With almost nothing in Washington seeming to work right, many eyes are on Nancy Pelosi to make a difference. Is she up to the challenge?
It probably matters less that she’s the first woman speaker of the House, elected by all 233 Democrats, and more that she’s been around the scene for two decades. But it may matter less that she’s been around for a while and more that she’s been a politician’s politician, lionized from coast to coast for her fund-raising skills.
If the California Democrat does not chuck her old eye-for-an-eye, tooth-for-a-tooth partisan mentality, little is likely to change on Capitol Hill. If she does not “get” that Americans are seriously tired of ineptitude and bickering in the nation’s capital, her tenure as speaker is doomed.
Her speech accepting the gavel acknowledged the difficulties ahead, especially deciding what to do about Iraq. Her gesture of asking children in the House chamber to come touch her new gavel was charming — and a smart photo op. Americans know that their children get short shrift at the federal level. Her words were encouraging — this should be a civil country where health care is affordable, college is accessible and retirement is reliable.
After the November elections, Pelosi did not get off to a good start in her efforts to provide a “new direction for America.” Her futile effort to get John Murtha elected as her deputy without having the votes for him, her blocking of rival Jane Harman as chair of the intelligence committee and her decision to bypass the committee process (and keep Republicans out of the picture) to try to ram her initial legislative ideas through the House quickly made her appear a trifle vindictive and ineffectual.
On the other hand, she is savvy, hardworking and well-organized. And the stakes are enormous. Her pledge to help oversee “the most honest and open Congress ever” should and will not be forgotten by reporters or voters. She knows that. She ran on a platform to end the “culture of corruption” in Congress. She will now be held accountable for that promise.
While President Bush is rearranging the deck chairs on the Titanic of his bumbled Iraq policy, pulling people almost at random out of one job to stick them in another, Democrats are rearranging the chairs in Congress in a process that seems almost as futile.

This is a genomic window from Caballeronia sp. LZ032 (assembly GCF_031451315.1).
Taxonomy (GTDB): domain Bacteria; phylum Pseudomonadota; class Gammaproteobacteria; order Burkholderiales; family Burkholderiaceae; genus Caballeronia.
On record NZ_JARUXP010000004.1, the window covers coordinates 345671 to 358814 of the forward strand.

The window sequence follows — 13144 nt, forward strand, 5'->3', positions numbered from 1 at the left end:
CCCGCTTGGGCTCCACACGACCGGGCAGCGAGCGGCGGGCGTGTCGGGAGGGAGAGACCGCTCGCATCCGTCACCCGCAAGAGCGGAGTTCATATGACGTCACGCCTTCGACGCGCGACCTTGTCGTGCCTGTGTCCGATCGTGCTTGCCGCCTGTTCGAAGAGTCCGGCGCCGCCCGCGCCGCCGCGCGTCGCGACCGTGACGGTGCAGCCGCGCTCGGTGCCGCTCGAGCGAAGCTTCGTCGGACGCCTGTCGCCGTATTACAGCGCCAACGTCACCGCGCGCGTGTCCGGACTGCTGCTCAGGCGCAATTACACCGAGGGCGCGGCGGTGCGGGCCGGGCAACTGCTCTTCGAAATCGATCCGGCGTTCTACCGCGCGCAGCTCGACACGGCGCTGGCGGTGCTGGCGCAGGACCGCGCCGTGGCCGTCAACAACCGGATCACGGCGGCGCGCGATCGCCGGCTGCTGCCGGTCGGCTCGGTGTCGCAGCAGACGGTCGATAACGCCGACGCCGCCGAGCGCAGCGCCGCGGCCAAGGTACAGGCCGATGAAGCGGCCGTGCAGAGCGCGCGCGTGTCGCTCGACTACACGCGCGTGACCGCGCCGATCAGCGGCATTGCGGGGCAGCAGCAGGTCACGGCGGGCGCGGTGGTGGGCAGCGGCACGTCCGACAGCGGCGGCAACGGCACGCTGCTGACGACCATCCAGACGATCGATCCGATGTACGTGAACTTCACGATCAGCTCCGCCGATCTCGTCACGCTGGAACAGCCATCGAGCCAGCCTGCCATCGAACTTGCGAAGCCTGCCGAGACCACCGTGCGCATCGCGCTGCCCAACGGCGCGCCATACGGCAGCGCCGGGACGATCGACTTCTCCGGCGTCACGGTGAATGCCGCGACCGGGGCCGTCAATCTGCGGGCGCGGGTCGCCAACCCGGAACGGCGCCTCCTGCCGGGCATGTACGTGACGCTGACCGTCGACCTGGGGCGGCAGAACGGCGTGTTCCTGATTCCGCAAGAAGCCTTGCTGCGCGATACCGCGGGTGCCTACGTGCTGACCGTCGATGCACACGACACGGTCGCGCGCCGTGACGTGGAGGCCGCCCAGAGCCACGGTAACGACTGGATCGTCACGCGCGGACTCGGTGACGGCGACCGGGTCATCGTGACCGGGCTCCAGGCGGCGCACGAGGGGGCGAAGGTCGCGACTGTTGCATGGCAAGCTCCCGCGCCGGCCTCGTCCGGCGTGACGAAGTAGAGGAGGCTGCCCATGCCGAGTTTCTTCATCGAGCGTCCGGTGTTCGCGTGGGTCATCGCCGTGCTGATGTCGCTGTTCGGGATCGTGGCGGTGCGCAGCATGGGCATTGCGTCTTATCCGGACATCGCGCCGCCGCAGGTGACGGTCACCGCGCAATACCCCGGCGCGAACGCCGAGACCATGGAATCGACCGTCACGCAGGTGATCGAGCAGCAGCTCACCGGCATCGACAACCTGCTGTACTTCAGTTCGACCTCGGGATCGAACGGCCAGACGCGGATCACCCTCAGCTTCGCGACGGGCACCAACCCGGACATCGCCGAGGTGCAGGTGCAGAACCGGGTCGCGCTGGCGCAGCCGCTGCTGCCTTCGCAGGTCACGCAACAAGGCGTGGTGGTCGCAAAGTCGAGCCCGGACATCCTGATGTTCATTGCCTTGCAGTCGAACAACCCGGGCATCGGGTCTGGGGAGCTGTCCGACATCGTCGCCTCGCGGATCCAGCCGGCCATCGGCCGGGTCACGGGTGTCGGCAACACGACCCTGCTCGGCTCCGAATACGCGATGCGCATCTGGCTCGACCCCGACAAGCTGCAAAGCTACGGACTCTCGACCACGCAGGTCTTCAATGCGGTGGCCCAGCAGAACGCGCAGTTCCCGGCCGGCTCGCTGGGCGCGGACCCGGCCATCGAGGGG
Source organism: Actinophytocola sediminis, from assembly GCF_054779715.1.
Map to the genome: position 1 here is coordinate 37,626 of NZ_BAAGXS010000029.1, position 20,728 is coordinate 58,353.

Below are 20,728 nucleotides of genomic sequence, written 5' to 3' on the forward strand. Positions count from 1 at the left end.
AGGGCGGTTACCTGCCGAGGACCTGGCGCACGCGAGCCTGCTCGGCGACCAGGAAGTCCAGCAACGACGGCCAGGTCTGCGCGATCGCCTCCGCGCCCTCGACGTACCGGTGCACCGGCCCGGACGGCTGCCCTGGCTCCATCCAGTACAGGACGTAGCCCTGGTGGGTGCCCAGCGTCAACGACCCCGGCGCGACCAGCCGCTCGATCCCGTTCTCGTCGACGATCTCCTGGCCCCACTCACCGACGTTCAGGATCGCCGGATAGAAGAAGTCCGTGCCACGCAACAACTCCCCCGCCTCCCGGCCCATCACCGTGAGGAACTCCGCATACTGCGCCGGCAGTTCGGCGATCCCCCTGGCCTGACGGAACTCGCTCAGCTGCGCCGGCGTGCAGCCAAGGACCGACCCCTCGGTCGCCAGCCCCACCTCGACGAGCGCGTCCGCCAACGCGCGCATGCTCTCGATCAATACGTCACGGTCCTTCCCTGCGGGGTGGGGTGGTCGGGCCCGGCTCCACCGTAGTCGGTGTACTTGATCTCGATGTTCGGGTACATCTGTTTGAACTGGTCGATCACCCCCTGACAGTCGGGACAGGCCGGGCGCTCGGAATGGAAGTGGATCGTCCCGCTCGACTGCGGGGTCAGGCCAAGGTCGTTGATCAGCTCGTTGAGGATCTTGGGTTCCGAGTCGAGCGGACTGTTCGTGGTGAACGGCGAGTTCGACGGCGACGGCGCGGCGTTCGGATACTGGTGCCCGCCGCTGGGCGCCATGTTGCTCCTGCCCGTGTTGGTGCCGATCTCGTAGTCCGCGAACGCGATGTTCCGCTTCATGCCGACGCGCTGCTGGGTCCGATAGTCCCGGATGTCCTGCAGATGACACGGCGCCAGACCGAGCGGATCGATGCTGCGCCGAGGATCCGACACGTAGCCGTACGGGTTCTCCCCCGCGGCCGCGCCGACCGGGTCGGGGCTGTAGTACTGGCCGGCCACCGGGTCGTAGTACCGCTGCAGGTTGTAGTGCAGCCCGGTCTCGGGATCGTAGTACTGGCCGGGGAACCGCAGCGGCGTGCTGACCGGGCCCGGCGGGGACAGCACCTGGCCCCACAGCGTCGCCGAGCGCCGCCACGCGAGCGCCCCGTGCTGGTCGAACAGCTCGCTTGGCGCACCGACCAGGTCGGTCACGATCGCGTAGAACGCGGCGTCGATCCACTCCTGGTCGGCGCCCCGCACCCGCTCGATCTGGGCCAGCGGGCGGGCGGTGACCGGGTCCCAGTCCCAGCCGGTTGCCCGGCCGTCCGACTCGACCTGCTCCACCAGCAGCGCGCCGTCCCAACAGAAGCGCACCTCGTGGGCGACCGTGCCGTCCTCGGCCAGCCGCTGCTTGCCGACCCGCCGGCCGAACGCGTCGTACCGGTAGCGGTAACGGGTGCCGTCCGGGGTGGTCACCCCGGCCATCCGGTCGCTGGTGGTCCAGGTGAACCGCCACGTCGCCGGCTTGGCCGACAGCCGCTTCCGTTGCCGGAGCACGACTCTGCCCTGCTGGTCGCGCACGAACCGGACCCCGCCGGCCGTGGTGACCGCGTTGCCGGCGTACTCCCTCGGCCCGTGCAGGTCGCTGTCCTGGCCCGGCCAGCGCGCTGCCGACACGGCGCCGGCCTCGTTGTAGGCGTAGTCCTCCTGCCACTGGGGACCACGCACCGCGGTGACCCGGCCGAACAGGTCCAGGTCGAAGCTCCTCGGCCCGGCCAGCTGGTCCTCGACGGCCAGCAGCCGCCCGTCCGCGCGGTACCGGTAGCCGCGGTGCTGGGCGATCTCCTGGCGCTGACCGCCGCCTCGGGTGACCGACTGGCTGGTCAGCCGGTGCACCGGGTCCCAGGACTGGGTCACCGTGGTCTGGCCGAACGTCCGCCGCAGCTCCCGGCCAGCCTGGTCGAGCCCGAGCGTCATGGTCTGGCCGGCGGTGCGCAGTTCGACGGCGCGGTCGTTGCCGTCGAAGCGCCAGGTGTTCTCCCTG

In both houses, Democrats armed with the power of the subpoena are planning hearings to try to figure out what went wrong in the last six years. In particular, the new head of the Senate Foreign Relations Committee, Sen. Joseph Biden, D-Del., one of the legions running for president in 2008, wants to put all the president’s men (and one woman) on the hot seat to prod them on Iraq. But it’s too late for that.
Pelosi, of course, ostensibly has nothing to do with the Senate. But she has become symbolic of the new regime on the Hill. And as leader of the House, she will have enormous influence in whether and how Congress gets its act together. Along with the Senate’s new majority leader, Sen. Harry Reid of Nevada, she will be either credited with helping to change the tone in Washington or preserving the nasty status quo.
With the next presidential race under way, making a difference in D.C. is daunting. Bush would seem to have no political interest in helping Democrats. Democrats would seem to have no political interest in helping Bush.
But if Pelosi and Reid work well with Bush and Republicans on the Hill, and some actual work gets done in Congress, the nation profits. If Bush starts listening to senior Republicans and well-informed Democrats, if by a miracle Iraq becomes less of a mess, the nation profits.
To many Americans, Pelosi is a new face. But despite her efforts to greet them as a grandma from Baltimore (she is from Baltimore and she is a grandmother, but she is also a wealthy San Francisco matron who’s been a mover and shaker for years), Pelosi will be judged quickly as a veteran politician.
Her strategy of a 100-hour blitz of legislative action and new rules — specifically, ethics reform to “break the link between lobbyists and legislation,” a minimum-wage increase, cutting student-loan interest rates, implementing the 9/11 Commission’s recommendations, broadening stem-cell research — seems a little too cute. Her party’s majority in Congress is thin, and the president is already hinting that he suddenly found his veto pen.
We must hope Nancy Pelosi becomes the most effective and most inclusive speaker of the House in U.S. history, and that she and Bush form, in her words, a bond of genuine partnership. For all our sakes.
(Scripps Howard columnist Ann McFeatters has covered the White House and national politics since 1986. E-mail amcfeatters(at)hotmail.com.)